DETROIT: General Motors (GM), the US automaker, is aiming to make a revitalised Chevrolet brand the company's key marque in markets around the world as it seeks to reverse a declining market share.

A total of 13 new or revamped Chevrolet vehicles will be launched in the US this year and a further 12 in international markets, with a new marketing approach playing a vital role in turning around the brand's fortunes.

"We used to operate regionally with each country or local area doing their own thing," Alan Batey, the company's incoming global brand chief, told the Wall Street Journal. "That's over. From now on we will operate as one."

This means that, for the first time, Chevrolet has a global advertising slogan – Find New Roads – chosen partly for the ease of translation.

Asia and Europe are seen by GM as the regions offering the best opportunities for growth and expanding market share, with sales networks being expanded in China, Russia and Thailand.

GM plans to have 600 Chevrolet stores in China by the end of the year and to sell 1m vehicles within the next four years, up from the current figure of 627,000. In Russia, Chevrolet hopes to add 15 dealerships a year to the current figure of 165.

In Europe, the company is putting pressure on its 1,900 dealers to drop competing brands. "We want to show them that Chevrolet is really the big dog brand," said Susan Docherty, the GM executive in charge of Chevrolet operations in Europe.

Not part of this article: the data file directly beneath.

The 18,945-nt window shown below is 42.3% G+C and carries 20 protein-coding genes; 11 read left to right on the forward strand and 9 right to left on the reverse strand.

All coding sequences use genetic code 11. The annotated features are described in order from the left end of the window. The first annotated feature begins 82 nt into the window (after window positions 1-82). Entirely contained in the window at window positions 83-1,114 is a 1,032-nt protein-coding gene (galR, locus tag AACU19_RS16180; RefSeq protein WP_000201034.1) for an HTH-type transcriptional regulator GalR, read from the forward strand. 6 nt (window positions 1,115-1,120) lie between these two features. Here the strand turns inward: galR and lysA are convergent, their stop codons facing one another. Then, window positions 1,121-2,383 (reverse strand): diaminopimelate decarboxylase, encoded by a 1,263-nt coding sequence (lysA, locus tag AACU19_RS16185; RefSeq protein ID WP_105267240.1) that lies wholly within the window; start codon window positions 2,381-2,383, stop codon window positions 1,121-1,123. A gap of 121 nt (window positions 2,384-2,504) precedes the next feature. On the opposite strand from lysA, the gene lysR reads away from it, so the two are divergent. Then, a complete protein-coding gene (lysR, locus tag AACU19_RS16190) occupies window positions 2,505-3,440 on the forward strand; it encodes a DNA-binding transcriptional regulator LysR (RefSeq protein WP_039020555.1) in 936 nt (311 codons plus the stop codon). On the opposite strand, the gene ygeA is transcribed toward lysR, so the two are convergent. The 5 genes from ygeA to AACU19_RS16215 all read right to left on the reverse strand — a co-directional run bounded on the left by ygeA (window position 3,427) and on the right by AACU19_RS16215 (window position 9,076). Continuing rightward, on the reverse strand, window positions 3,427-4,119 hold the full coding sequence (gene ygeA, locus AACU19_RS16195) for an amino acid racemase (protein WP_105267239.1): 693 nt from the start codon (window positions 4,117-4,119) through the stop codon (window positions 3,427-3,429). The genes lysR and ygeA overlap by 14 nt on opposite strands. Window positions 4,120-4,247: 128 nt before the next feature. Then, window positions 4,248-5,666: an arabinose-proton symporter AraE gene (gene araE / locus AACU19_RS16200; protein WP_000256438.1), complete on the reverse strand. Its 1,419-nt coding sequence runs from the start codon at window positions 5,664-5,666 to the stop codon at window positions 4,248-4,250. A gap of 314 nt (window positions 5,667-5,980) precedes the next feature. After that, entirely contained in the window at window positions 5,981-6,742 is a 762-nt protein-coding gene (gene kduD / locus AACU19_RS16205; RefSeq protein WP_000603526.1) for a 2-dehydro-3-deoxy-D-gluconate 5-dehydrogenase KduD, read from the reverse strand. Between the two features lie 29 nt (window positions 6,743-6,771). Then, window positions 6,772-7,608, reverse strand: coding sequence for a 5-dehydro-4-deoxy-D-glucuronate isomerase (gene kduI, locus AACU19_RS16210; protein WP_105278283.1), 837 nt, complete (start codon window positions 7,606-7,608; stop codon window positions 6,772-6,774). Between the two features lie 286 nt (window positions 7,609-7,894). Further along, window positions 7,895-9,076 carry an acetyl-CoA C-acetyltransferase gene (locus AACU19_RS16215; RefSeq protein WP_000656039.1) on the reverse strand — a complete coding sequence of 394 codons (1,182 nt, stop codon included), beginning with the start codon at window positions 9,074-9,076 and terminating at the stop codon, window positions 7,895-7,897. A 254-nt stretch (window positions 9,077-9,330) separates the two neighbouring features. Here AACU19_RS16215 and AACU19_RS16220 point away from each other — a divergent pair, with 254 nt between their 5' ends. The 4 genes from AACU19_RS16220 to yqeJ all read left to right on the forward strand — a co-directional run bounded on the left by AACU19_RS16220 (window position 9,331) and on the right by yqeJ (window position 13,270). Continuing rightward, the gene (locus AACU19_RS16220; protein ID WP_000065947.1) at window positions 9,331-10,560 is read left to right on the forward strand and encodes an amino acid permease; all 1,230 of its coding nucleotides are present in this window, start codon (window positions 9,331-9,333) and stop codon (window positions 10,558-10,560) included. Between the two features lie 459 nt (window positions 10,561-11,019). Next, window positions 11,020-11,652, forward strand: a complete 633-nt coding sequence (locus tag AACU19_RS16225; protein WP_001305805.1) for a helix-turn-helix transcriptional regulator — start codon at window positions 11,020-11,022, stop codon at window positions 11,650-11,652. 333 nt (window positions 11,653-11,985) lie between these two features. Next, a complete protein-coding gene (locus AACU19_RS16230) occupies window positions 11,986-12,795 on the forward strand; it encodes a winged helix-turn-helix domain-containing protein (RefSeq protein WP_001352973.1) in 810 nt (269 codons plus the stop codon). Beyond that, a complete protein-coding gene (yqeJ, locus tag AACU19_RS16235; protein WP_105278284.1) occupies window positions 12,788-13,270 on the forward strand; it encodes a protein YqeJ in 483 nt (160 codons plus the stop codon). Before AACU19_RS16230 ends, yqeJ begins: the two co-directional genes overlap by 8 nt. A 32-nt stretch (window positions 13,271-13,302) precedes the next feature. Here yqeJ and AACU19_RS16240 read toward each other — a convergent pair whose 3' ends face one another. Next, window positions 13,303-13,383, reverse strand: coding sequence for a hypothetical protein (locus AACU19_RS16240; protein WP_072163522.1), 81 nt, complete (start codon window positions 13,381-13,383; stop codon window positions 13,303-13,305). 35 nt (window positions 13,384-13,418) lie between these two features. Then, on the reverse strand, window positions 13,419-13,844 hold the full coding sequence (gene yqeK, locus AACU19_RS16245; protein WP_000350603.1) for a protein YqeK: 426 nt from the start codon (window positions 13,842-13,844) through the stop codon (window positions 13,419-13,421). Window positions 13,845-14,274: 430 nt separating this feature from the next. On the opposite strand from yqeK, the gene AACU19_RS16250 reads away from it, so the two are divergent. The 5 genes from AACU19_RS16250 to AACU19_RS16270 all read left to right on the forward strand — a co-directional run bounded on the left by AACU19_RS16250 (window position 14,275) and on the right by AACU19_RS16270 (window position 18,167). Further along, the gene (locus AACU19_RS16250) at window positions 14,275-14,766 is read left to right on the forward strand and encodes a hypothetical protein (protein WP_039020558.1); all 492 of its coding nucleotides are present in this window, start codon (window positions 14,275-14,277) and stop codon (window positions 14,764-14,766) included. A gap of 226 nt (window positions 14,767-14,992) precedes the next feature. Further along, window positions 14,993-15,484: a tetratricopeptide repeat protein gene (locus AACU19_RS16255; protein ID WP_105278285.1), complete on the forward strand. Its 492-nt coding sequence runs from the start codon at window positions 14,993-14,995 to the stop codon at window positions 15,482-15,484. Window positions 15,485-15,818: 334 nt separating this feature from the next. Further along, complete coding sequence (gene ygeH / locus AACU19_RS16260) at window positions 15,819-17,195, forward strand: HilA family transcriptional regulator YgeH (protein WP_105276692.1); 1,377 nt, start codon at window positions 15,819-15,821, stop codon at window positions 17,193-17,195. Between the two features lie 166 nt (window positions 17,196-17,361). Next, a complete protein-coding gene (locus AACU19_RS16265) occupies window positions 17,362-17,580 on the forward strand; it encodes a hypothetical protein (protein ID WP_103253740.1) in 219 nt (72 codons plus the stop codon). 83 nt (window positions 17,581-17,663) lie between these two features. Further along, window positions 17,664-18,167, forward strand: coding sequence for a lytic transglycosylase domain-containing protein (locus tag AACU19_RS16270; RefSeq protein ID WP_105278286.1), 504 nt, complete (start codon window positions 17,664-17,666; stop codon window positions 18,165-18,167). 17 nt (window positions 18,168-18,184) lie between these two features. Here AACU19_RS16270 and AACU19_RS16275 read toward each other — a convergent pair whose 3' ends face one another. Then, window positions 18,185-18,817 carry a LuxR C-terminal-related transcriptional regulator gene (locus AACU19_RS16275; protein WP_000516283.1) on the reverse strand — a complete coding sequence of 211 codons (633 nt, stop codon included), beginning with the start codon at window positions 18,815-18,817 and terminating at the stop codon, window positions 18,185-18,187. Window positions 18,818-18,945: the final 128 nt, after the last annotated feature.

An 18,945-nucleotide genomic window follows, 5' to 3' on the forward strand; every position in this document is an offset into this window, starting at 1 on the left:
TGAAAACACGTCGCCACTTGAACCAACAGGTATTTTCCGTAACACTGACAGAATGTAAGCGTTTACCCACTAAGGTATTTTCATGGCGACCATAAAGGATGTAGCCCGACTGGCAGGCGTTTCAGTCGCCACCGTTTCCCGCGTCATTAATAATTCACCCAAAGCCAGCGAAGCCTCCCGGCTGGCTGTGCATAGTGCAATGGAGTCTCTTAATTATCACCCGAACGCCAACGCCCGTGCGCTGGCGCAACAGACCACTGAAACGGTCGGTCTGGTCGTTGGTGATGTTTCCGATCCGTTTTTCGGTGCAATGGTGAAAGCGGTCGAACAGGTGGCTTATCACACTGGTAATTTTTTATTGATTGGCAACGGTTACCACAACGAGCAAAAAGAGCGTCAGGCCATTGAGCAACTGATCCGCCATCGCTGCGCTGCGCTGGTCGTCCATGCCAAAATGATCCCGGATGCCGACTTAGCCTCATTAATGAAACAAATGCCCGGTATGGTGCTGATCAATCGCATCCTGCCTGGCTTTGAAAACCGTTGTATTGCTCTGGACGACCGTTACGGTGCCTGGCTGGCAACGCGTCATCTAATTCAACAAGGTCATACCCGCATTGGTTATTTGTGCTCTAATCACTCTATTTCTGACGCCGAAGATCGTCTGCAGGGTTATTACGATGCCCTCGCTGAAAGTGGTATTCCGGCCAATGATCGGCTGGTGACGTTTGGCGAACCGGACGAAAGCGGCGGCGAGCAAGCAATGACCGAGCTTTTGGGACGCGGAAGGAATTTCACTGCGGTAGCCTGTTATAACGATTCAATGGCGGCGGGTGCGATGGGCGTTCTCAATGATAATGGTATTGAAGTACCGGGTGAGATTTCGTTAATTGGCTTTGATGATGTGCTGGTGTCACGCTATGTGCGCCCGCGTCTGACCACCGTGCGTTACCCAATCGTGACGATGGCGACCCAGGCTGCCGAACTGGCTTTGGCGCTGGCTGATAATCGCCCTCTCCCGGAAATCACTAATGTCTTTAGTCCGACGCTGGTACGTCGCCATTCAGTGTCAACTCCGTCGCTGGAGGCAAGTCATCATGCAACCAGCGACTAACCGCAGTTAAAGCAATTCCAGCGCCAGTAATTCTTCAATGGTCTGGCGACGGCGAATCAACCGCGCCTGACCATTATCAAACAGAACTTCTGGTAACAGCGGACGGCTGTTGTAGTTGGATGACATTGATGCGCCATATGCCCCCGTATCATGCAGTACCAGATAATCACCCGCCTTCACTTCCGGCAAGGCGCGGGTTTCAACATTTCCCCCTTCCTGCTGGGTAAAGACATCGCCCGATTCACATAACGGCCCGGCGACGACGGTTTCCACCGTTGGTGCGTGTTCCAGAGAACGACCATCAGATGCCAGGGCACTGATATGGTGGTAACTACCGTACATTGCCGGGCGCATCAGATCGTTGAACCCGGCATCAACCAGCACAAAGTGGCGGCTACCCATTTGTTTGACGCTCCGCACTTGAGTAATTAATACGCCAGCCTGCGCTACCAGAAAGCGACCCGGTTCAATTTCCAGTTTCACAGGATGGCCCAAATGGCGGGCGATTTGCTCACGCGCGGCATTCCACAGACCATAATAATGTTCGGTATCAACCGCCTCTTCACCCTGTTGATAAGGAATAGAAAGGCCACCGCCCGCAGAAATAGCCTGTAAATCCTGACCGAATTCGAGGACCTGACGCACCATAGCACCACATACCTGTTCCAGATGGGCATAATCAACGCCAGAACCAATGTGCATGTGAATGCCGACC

As well as the focus on distribution networks, the brand is connecting with consumers in various other ways.

A Return to Malibu contest in China, for example, offered 12 new Chevrolet  Malibu buyers all-expenses paid trips to Malibu, California. In Russia, Chevrolet is sponsoring the popular sport of ice hockey.

South America is also a major market, with 643,000 Chevrolets sold in Brazil last year – more than in China. The brand has in the past taken an innovative marketing approach here, using exclusive direct marketing campaigns and running business courses.

Former F1 driver Emerson Fittipaldi personally signed a series of magazine inserts in Brazilian weekly publications to promote sales of the high-performance Chevrolet Omega.

And in Colombia, the brand established The Chevrolet University to offer free business courses to taxi drivers while also offering financing plans to enable student-drivers to purchase their own vehicle.

Data sourced from Wall Street Journal; additional content by Warc staff